10. great article josh

    I too have taken to getting non-readers into reading comics or at least seeing it eith an open mind. (so far i have gotten my girlfriend and 2 of my co-workers into getting their own pull list of books for them to read), I have have said it many times that their is a comic for everyone as long as you know what they like.

    Also their are alot of obstacles that get in the way of new readers, A friend of mine told me that he wanted to start reading iron man after seeing the movie so he went to a LCBS and was lost as to what to get and the store owner was no help, so he left empty-handedand a bit dissappointed. I was able to take him to my shop, properly introduce him to my shop owner (who i’ve know for years) and we were able to get him interested in several titles.

    My goal is to have as many people as i can enjoying comics the same way or even more than I do.

  11. Most people don’t read anymore. I think that’s the main issue. People expect to be entertained with as much passivity on their part as possible.

    Another issue I think is the community.  When watching movies you are around groups of people and interact with each other.  The same can be said with online video games. Reading is a "loner" activity and needs to be enhanced through other people like this website. Just like a book club.

    Will we ever see the Walking Dead in Oprah’s book club?

  12. I wonder if most people even know that comics were still being put out. My girlfriend, for example, was amazed that comics still existed when we started dating and she saw my long boxes in my room.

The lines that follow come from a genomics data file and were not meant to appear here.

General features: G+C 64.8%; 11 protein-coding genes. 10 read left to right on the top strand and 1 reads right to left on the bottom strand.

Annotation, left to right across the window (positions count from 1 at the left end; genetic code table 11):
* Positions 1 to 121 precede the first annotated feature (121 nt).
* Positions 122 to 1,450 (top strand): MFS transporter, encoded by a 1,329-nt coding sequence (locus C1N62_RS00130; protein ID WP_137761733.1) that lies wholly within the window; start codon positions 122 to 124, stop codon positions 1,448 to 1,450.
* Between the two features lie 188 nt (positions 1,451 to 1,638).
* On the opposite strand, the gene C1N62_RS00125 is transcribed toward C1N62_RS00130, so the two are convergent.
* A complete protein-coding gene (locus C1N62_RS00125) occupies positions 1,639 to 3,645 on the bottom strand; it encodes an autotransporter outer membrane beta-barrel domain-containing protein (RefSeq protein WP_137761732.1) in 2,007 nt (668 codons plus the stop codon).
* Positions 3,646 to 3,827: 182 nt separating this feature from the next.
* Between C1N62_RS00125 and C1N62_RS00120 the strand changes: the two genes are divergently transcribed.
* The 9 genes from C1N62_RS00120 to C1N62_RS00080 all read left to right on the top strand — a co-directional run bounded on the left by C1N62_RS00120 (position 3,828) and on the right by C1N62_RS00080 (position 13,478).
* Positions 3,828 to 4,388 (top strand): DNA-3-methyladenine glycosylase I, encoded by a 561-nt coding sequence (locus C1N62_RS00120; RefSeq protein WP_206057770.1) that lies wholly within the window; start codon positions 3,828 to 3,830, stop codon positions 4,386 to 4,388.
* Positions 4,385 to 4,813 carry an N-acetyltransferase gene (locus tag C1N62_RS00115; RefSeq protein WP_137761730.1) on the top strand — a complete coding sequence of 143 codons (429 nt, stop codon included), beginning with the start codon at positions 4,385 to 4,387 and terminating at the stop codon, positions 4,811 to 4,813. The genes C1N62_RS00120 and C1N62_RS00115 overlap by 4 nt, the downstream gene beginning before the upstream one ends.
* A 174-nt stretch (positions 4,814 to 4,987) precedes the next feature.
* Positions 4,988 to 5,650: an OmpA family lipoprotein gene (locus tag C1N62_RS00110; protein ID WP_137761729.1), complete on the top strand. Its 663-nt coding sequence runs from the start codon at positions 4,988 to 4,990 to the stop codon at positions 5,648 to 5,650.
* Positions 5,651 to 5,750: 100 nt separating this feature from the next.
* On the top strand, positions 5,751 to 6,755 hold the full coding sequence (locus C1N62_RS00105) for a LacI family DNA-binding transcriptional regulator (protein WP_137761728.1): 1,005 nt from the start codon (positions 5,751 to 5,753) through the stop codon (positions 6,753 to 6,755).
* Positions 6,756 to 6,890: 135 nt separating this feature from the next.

Maybe the comic companies should put brief ads before their movies for related trades. For example, in front of Iron Man, just flash some covers at the beginning and show some artwork for specific trades that they would recommend to people who enjoyed Iron Man. And direct them to Borders or Barnes & Nobles or something. Especially since Marvel is producing their own movies. Maybe this is cost prohibitive, I don’t know. But it might help to get kids excited about it. Plus, maybe it would mean only 13 ads for Coca-Cola for Pete’s sake.

  13. I think there’s also the idea that just because you see a movie adaptation doesn’t quite necessitate a need to check out the thing it’s adapted from.  Despite James Bond having possibly the most successful movie franchise ever, I can’t imagine a very high number of people then ran out and bought the novels.  I do believe comics would benefit greatly from being in supermarkets again. Comics need to come to the people if they want to be big again, not the other way around.  I do know my local Save-Mart is stocking Mighty Avengers and Ultimate Spider-Man, so maybe there’s hope yet.

  14. @Tork- I hear you on that and my local Stop n’ Shop has a newstand style rack full of books but it’s ironically held in the small and cluttered DVD section away from the last minute buy lanes.

  15. This is slighly off subject, but….